Editorial: A kingdom for a sport
The Bahrain Grand Prix was scheduled to begin just before midnight last night, so by now Bernie Ecclestone's Formula One travelling circus will either have blood on its hands, or it will have gambled on the ability of the kingdom's security forces to quell protest and won. Either way, it's a black day for motorsport.
The race has been a symbol of pride for Bahrain's ruling royal family since Crown Prince Sheikh Salman bin Hamad al-Khalifa brought the first Formula One Grand Prix to the region in 2004. Last year's race was cancelled after a bloody crackdown on pro-democracy protests that formed part of the Arab Spring, during which leaders were toppled from Tunisia to Egypt to Libya.
Even before drivers took to the track for yesterday's practice sessions there was a funeral to plan. Salah Abbas Habib was found dead on a rooftop in the neighbourhood of Manama after Friday night clashes between police and several hundred protesters. Bahrain's opposition party Wefaq said Habib was among a group of protesters beaten by police after the clashes.
Habib's funeral was to have been held overnight, coinciding with the running of the grand prix and providing yet another flashpoint for protest.
Major sponsors of Formula One include Royal Dutch Shell, Vodafone, Unilever, Total, Siemens, UBS, News Corp, Hugo Boss, ExxonMobil, Deutsche Post, Daimler and Thomson Reuters. As the tempo built at Bahrain International Circuit, there were reports that some of those companies had scaled back their client entertainment at the race venue in an attempt to put some air between their brands and any further bloodshed.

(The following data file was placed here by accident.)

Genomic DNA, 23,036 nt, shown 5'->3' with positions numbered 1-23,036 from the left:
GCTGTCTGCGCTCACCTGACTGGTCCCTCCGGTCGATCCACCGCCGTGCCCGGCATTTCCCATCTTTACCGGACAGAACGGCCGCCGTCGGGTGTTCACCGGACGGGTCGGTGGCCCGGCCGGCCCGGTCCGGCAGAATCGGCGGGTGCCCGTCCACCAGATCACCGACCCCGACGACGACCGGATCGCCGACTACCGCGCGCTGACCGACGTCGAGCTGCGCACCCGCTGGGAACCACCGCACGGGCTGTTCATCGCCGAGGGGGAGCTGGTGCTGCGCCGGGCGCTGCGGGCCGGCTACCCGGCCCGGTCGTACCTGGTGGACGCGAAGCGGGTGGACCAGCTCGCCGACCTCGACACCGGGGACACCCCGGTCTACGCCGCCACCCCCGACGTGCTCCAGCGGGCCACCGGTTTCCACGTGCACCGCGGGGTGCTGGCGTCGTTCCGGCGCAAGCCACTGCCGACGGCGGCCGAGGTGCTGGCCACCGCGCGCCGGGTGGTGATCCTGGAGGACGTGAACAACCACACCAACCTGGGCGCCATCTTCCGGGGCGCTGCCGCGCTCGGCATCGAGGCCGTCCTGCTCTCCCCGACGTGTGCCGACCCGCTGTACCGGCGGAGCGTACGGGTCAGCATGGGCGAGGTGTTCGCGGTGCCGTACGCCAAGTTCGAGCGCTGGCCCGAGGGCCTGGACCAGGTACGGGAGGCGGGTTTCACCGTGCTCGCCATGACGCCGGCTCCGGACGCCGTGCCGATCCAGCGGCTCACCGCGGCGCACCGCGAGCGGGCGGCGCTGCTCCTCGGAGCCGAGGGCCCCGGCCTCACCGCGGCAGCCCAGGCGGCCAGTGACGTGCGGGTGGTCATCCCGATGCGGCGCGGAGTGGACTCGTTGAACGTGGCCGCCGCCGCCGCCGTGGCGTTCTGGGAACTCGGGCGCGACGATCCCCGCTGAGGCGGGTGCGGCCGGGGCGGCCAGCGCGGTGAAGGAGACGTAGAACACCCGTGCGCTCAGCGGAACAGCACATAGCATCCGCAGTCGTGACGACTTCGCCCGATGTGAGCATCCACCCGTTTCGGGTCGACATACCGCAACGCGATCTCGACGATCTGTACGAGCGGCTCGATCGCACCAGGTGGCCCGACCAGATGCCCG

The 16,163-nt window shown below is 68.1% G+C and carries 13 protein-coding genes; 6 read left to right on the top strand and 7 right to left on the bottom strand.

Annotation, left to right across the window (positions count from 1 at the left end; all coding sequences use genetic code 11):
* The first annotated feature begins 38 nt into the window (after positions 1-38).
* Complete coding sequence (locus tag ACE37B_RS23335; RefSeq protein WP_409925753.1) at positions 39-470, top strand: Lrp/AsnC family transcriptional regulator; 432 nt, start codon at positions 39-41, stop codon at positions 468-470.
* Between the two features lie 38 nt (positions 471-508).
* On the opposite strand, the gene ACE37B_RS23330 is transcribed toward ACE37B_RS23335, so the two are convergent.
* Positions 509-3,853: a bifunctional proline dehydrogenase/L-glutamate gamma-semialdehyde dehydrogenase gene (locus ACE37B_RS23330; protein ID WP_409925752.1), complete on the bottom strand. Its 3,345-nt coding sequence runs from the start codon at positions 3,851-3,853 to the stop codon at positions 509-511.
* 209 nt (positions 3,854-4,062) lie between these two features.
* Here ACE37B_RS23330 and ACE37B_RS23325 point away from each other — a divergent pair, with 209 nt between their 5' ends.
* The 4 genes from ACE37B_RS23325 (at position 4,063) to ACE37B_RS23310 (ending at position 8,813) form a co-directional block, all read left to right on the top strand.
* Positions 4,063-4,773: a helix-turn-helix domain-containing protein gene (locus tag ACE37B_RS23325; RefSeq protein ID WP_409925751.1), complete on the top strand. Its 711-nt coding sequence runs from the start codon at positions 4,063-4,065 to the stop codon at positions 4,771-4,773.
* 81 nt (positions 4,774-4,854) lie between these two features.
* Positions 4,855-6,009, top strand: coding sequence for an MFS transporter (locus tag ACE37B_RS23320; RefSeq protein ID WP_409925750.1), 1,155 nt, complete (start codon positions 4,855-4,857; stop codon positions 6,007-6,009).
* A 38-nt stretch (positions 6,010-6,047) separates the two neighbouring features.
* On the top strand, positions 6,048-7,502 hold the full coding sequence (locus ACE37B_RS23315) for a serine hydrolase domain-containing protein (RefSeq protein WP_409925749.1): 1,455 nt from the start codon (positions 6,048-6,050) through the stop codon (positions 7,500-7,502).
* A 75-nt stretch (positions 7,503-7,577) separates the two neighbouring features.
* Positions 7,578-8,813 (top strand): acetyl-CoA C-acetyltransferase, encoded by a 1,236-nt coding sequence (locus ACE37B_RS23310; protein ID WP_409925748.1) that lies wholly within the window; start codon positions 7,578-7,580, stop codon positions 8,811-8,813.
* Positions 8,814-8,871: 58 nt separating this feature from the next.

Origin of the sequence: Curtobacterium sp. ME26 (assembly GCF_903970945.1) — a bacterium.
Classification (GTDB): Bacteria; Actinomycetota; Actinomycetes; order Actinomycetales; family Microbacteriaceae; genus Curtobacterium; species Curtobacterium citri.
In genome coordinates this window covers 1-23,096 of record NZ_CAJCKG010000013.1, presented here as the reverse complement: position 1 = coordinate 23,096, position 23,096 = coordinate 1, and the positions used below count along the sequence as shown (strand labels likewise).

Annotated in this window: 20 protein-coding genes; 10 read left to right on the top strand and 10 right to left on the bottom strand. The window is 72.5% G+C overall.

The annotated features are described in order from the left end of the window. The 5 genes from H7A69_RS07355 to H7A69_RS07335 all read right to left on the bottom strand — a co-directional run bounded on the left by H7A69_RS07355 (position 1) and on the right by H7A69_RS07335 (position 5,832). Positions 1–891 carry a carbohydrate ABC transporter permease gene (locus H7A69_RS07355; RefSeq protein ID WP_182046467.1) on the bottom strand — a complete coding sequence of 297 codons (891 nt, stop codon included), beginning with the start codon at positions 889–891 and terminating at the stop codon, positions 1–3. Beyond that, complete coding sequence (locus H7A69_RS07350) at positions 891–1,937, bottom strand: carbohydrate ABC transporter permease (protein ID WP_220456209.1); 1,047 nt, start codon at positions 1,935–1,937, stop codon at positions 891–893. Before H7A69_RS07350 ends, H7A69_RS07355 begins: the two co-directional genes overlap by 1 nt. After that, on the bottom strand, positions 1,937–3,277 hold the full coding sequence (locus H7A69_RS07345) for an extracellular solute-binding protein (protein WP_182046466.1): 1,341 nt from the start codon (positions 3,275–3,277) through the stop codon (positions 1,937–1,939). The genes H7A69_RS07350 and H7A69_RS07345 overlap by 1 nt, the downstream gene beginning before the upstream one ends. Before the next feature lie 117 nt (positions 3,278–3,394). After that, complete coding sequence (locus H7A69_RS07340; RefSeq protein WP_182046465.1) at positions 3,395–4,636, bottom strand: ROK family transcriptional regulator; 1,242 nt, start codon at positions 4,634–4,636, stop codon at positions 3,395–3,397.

Human rights groups and protesters have called on the sport's sponsors to go much further and to withdraw their support for the race, without success.
Motorsport in general, and Formula One in particular, has long been the darling of what was once called the jet set. Glamour drips from the series' race crews like diamond earrings at a Monte Carlo casino – this is all a long way from the pits at the Riverside speedway. Through its 20 events, Formula One racks up an annual revenue of US$2 billion. Bahrain's embattled royal family would desperately love some of that prestige to rub off on their troubled rule; instead their $40 million spend-up on hosting the event is blowing up in front of their eyes like the molotov cocktails that had streets ablaze on Friday.
There was a time when New Zealand was ripped apart by those who thought sport and politics shouldn't mix, and those who thought a racist South African regime needed to be punished for its crimes by being denied contact with the rest of the rugby-playing world. Time showed the succour the South African state derived then from the few countries, principally this one, that would still play them. Time has also showed the tremendous contribution to the overthrow of apartheid made by ordinary New Zealanders who took to the streets against sporting contacts with the white-ruled regime.
Maybe it once was, but sport is never just sport these days, and certainly not when it is at the level of Formula One. Money, power, prestige and corporate glad-handing are the hallmarks of such events. The pit crew, the managers, even the drivers are mere pawns in this world. A revolt from these quarters is unlikely but not unthinkable.
More likely is that corporate sponsors will get cold feet as they feel pressure from their customers. If last night's race triggers more bloodshed on the streets of Bahrain, not even Bernie Ecclestone would be putting money on the running of another grand prix there.
The Southland Times